Are You A New Nurse Or An Experienced Nurse?

This article was republished with permission from SCRUBS Magazine.

Whether you’ve just hit the nursing floor with your first pair of clogs or you’re rounding the corner to your ten year anniversary as a nurse—you might see a little of yourself in this list (or who you used to be!). Take a moment to peruse and have a chuckle.

Are you a new nurse or an experienced nurse?

-A new nurse throws up when the patient does.
-An experienced nurse calls housekeeping when a patient throws up.

A new nurse wears so many pins on her name badge that you can’t read it.
An experienced nurse doesn’t wear a name badge for liability reasons.

A new nurse charts too much.
An experienced nurse doesn’t chart enough.

A new nurse loves to run to codes.
An experienced nurse makes new nurses run to codes.

A new nurse wants everyone to know she’s a nurse.
An experienced nurse doesn’t want anyone to know she’s a nurse.

A new nurse keeps detailed notes on a pad.
An experienced nurse writes on the back of her hand, paper scraps, napkins, etc.

A new nurse will spend all day trying to reorient a patient.
An experienced nurse will chart the patient who is disoriented and restrain him.

A new nurse can hear a beeping I-med at 50 yards.
An experienced nurse can’t hear any alarms at any distance.

A new nurse loves to hear abnormal heart and breath sounds.
An experienced nurse doesn’t want to know about them unless the patient is symptomatic.

A new nurse spends two hours giving a patient a bath.
An experienced nurse lets the CNA give the patient a bath.

A new nurse thinks people respect nurses.
An experienced nurse knows everybody blames everything on the nurse.

A new nurse looks for blood on a bandage hoping they will get to change it.
An experienced nurse knows a little blood never hurt anybody.

A new nurse looks for a chance “to work with the family.”
An experienced nurse avoids the family.

A new nurse expects meds and supplies to be delivered on time.
An experienced nurse expects them to never be delivered at all.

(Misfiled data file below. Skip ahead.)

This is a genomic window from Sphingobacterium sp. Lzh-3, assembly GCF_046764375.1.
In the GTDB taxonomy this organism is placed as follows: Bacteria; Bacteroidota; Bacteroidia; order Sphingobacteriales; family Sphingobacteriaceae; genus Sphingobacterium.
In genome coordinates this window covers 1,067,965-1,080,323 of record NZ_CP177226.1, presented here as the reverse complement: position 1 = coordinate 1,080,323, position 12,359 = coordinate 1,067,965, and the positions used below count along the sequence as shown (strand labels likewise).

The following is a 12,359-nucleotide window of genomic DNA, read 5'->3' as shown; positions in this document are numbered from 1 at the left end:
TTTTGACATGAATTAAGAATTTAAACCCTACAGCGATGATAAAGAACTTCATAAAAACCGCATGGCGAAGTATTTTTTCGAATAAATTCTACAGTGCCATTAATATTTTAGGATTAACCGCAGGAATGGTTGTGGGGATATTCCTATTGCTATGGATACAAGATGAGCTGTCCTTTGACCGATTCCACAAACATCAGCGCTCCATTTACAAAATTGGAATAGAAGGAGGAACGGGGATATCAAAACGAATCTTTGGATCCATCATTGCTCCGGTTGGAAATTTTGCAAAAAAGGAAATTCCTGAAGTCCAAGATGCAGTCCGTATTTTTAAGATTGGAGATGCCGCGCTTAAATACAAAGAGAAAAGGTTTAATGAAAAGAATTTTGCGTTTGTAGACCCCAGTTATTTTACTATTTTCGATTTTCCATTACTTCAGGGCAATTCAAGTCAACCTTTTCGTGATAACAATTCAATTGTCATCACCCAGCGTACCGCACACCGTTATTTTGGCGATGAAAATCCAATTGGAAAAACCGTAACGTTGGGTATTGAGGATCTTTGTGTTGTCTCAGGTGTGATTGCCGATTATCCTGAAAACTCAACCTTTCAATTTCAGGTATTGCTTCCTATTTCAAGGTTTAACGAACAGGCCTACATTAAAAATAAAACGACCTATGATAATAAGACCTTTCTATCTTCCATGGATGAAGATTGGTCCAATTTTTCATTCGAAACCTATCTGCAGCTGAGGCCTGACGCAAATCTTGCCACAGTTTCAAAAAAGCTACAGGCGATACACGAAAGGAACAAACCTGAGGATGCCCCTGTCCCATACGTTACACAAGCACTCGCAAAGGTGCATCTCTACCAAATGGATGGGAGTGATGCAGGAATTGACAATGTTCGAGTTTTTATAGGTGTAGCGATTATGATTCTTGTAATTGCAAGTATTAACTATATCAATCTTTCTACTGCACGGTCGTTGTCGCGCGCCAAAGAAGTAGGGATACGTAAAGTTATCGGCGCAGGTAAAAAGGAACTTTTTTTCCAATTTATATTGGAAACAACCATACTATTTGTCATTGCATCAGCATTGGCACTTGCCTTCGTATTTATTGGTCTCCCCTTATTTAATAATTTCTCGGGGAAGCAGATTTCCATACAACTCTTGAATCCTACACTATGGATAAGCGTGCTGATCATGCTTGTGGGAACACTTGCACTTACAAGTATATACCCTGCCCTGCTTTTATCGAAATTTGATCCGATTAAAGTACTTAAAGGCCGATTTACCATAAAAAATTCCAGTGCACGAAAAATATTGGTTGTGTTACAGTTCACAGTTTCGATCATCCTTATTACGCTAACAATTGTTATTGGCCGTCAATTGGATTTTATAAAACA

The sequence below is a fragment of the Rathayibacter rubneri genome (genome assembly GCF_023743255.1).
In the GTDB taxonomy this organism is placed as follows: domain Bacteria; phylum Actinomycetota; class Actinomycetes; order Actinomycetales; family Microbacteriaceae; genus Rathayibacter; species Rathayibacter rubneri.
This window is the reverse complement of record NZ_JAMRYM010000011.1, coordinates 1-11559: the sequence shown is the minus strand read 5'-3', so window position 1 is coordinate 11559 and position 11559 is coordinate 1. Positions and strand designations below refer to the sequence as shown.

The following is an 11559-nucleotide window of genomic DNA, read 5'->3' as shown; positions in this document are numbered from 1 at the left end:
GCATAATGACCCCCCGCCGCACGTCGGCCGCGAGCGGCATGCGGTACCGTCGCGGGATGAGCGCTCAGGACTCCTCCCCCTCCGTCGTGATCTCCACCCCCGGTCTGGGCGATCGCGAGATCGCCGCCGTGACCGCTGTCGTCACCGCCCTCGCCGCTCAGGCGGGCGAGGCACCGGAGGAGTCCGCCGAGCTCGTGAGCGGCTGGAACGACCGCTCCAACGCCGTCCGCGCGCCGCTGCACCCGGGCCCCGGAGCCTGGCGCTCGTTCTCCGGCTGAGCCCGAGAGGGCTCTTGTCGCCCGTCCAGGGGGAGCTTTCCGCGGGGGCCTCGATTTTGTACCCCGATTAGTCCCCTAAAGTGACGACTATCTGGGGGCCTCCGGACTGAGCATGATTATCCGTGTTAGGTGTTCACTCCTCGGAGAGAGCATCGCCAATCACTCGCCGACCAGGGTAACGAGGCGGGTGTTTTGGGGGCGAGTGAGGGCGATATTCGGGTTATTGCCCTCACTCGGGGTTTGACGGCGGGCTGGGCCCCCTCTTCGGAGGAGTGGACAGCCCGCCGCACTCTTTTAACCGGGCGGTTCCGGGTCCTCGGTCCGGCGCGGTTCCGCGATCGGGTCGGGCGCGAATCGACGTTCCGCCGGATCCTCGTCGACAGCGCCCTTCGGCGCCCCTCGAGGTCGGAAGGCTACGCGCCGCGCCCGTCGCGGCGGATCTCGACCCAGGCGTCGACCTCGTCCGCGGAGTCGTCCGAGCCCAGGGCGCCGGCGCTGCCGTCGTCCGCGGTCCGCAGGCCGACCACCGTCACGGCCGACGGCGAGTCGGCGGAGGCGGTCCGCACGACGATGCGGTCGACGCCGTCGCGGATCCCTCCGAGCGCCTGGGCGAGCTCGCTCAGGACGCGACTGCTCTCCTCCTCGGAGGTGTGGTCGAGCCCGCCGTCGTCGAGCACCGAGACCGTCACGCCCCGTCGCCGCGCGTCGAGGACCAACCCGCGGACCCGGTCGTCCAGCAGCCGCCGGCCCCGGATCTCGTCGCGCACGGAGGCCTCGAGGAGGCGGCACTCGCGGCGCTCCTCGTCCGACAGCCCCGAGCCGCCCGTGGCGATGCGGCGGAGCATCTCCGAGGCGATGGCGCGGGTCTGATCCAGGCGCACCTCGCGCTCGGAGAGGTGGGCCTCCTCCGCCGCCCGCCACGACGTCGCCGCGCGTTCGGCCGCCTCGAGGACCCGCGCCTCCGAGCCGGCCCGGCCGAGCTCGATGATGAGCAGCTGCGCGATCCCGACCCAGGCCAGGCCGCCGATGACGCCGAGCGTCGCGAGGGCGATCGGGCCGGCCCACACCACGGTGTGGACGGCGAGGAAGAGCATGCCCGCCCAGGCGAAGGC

A new nurse will spend days bladder training an incontinent patient.
An experienced nurse will insert a Foley catheter.

A new nurse always answers her phone.
An experienced nurse checks the caller ID before answering the phone.

A new nurse thinks psych patients are interesting.
An experienced nurse thinks psych patients are crazy.

A new nurse carries reference books in her bag.
An experienced nurse carries magazines, lunch and some “cough syrup” in her bag.

A new nurse doesn’t find this list funny.
An experienced nurse does.

What do you think? Share your own additions to the list in the comments section below.


This article was republished with permission from SCRUBS Magazine.
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13 COMMENTS

  1. As an experienced nurse, did not like this at all. Are you trying to say that older nurses get lazy, do not care for their patient’s safety, and become unprofessional as the years go by? Very demeaning; these “experienced” nurses don’t work in my hospital!

  2. Any length of service as a nurse should still require compassion. If you as a nurse nurse has lost this, then why are you a nurse?? Dealing with tough situations is what we do. I hope to goodness that I do not become the nurse that patients tell to others that “she’s an awful nurse!” Humor is great, but this just makes an experienced nurse look lazy and uncaring.

  3. Very sad commentary on what are supposed to be the actions of professionals. And you wonder why nurses are not respected or treated as educated members of the healthcare team?

  4. I’m an experienced nurse and am required to wear a name badge, document adequately, run codes, and care for my patients to the best level of my training. Seriously, if you’re a nurse and you’ve lost that much fire, maybe find a different area of nursing other than direct patient care? You can’t just foley cath and restrain annoying patients while dodging the family.

  5. I find some funny, the others are a court case waiting to happen!!!! Two were down right offensive. You cannot put a patient in restraints with plenty of documentation, and most are restrained for convenience of the staff. Putting a Foley in, is again for convenience of the staff. There are rules and regulations for these!!! I have in nursing over 30+ years. Started out as a CNA, became a LPN, then an RN.

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